Coconut People Profile: Gordon F. De Silva

08 December 21
Gordon De Silva

Gordon stumbled into the coconut business through his first job in a large desiccated coconut factory, where he learned about all things coconut. In 2005, he and his daughter (she is still the CFO today) created a joint venture business with Dr. Bronners his American partner.

What motivates your work these days?
Gordon took mandatory retirement aged 60, however as he still felt mentally alert, physically active and driven he wanted to keep working. Due to his fantastic network in country and overseas he decided to create a startup business that he continues to run today at the impressive age of 79 years. Plus he said, he still needs the money (playful laughter).

Who has most influenced Gordon’s life?
In the earlier stages a retired government servant taught him how to practically administrate business, how to follow up, write letters, chase people and track workflow. These old school skills are vital things needed to keep a business progressing and helped him build a solid business foundation.

In the later stages of his life, his wife has guided him into a softer and gentler approach to his relationships.

What experience particularly shaped you?
Whilst Gordon was working for the public conglomerate, one of his work assignments was to deal with the Sri Lankan banks on behalf of around 10 export companies. At this time he found they were at his fingertips and he carried a lot of clout. Soon, however, he came to understand that this privilege was only going to last as long as his position. This, he said, taught him the fickleness of man.

Which current innovation piques your curiosity?
Gordon is very much interested in the automated method of de-husking coconuts. In his factory they require around 150,000 coconuts de-husking per day, and to keep the freshness, the coconuts must be either de-husked on the same day of usage, or used within 24 hours. A skilled labourer can manually de-husk around 2,500 – 3,000 coconuts per day, however, costs of living are increasing and with it, salaries.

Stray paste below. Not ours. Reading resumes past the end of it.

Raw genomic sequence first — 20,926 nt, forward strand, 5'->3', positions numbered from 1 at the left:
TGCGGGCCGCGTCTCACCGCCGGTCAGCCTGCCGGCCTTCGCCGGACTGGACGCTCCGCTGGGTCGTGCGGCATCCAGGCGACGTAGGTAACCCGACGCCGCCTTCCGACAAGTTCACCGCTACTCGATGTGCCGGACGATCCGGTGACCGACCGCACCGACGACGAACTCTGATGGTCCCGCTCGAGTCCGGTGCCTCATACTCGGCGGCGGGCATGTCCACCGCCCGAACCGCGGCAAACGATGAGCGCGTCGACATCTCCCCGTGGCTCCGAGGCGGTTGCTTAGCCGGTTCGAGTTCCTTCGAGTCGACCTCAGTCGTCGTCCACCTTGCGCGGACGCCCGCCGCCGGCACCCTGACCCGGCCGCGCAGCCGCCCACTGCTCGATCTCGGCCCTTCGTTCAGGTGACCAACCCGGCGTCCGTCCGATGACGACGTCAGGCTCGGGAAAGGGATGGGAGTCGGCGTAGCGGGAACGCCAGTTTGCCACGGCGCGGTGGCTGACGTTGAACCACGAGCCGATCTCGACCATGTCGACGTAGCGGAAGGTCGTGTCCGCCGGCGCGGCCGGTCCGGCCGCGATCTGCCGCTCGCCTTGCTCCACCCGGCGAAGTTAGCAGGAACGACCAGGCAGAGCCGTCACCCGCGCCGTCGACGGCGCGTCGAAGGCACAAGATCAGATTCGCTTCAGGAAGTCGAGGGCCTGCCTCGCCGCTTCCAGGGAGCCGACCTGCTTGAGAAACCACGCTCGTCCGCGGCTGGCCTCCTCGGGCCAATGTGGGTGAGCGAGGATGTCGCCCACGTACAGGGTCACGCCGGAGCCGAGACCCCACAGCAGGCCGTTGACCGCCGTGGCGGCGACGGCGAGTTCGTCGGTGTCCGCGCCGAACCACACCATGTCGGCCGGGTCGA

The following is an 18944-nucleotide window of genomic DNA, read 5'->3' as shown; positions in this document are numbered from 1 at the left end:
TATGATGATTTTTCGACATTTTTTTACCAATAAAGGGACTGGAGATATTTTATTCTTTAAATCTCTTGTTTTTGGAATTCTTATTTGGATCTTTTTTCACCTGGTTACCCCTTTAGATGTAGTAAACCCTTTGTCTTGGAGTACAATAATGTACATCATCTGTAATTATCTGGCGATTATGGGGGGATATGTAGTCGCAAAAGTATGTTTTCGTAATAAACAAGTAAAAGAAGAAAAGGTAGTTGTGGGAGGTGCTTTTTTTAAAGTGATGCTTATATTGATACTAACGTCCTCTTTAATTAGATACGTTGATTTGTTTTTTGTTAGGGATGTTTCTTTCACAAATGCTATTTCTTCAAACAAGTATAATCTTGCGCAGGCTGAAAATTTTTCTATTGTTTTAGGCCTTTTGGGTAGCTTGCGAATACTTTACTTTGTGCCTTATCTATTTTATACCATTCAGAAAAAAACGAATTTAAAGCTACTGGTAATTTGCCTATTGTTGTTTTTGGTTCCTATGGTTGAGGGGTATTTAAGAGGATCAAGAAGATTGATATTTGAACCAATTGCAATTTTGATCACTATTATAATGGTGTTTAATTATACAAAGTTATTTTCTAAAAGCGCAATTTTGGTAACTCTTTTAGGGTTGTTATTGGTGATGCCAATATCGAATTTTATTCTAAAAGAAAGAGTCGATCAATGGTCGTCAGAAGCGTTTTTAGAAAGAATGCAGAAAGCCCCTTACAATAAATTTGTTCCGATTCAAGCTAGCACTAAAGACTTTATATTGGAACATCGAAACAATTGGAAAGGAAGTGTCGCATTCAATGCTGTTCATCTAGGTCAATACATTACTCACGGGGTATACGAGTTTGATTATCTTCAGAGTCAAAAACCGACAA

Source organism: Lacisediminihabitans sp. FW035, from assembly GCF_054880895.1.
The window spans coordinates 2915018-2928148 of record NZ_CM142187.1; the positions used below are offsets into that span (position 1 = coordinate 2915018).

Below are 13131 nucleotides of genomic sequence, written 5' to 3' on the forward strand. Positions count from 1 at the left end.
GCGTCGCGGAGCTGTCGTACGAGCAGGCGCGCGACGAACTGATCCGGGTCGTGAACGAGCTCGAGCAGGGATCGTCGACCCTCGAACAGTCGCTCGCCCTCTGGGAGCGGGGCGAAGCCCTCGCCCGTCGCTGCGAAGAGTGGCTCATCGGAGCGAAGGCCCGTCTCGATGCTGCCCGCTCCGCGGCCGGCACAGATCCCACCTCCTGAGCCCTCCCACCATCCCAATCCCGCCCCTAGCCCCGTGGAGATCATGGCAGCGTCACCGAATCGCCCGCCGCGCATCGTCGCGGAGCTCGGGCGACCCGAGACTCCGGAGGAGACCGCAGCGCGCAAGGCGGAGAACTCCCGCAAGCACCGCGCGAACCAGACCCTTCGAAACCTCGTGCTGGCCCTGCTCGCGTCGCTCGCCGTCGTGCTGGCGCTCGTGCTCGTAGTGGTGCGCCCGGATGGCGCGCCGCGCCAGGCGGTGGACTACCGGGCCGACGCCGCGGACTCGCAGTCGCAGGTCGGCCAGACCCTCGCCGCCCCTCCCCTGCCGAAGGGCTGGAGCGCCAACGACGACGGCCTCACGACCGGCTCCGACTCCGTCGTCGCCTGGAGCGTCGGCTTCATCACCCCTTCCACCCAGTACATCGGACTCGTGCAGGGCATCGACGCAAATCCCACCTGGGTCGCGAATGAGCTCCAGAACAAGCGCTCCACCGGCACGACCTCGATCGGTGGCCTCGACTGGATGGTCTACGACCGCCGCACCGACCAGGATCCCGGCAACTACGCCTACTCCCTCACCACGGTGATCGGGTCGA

Gordon De Silva

Technology could provide the solution through an automated de-husker, and Gordon has trialed one which could potentially de-husk 7 – 8,000 coconuts per day, overseen by 1 or 2 operators. The machine had limitations however, as it struggled to cope with the different sizes of coconuts and there is no time for size sorting in the process. It is also important that the machine can rip the husk off in such a way that the fibres are not destroyed, broken or shortened, as fibres are required to be as long as possible to be fit for purpose. These two issues still need to be overcome to produce a workable tech solution for this process.

Gordon also has an interest in another adaptive technology, robotic coconut tree climbers. Currently human climbers need to climb trees of around 40 – 50 feet. Robot climbers could counterbalance the current focus on dwarf coconut varieties that are springing up.

His final thought was that thought needs to be given to how to increase the extent of plantations. In Sri Lanka and India there is a need to increase acreage and production. Many trees are 50 -70 years old and senile. Hybrid trees as a solution are the contemporary thinking, as they can potentially start bearing fruits at 3 years old. Gordon wonders though how long their life-cycle productivity will last. As he mentioned, if they only keep fruiting for 10 – 20 years, then the turnover will be very fast and require more sustained efforts and resources. Still, he is happy to support any measures that ensure “coconut will have another sunrise”.

What is next for your business and the coconut?
Gordon’s business has moved into coconut milk, cream, chips and others and he feels virgin coconut oil (VCO) has perhaps reached its peak.

COVID has had an impact, slowed down business at times, changed the way it runs, prices dropped for a while, although there has recently been a small upswing.

For the coconut he has concerns that there is some unscrupulous practice in the sector, with some suppliers mixing VCO with lower grade refined, bleached and deodorized (RBD) coconut oil, yet selling it as pure VCO. He hopes for an end to this adulteration practice and has informed his markets about the issue to prepare them against it.

Gordon sees his business unit of coconut milk, canned and also in tetra-packs, growing. In Sri Lanka he notes that they are trying to limit the amount of coconut fibre raw materials leaving the country to China, as the long fibres are not available for processing into upholstery (for cars and furniture) in country. Other fibres that are exported to China are returned in product form, such as brushes, and are actually cheaper than the original raw material. These things need to be solved.

Gordon’s final note “demand is hope” as long as consumers want coconut products, solutions must be found.

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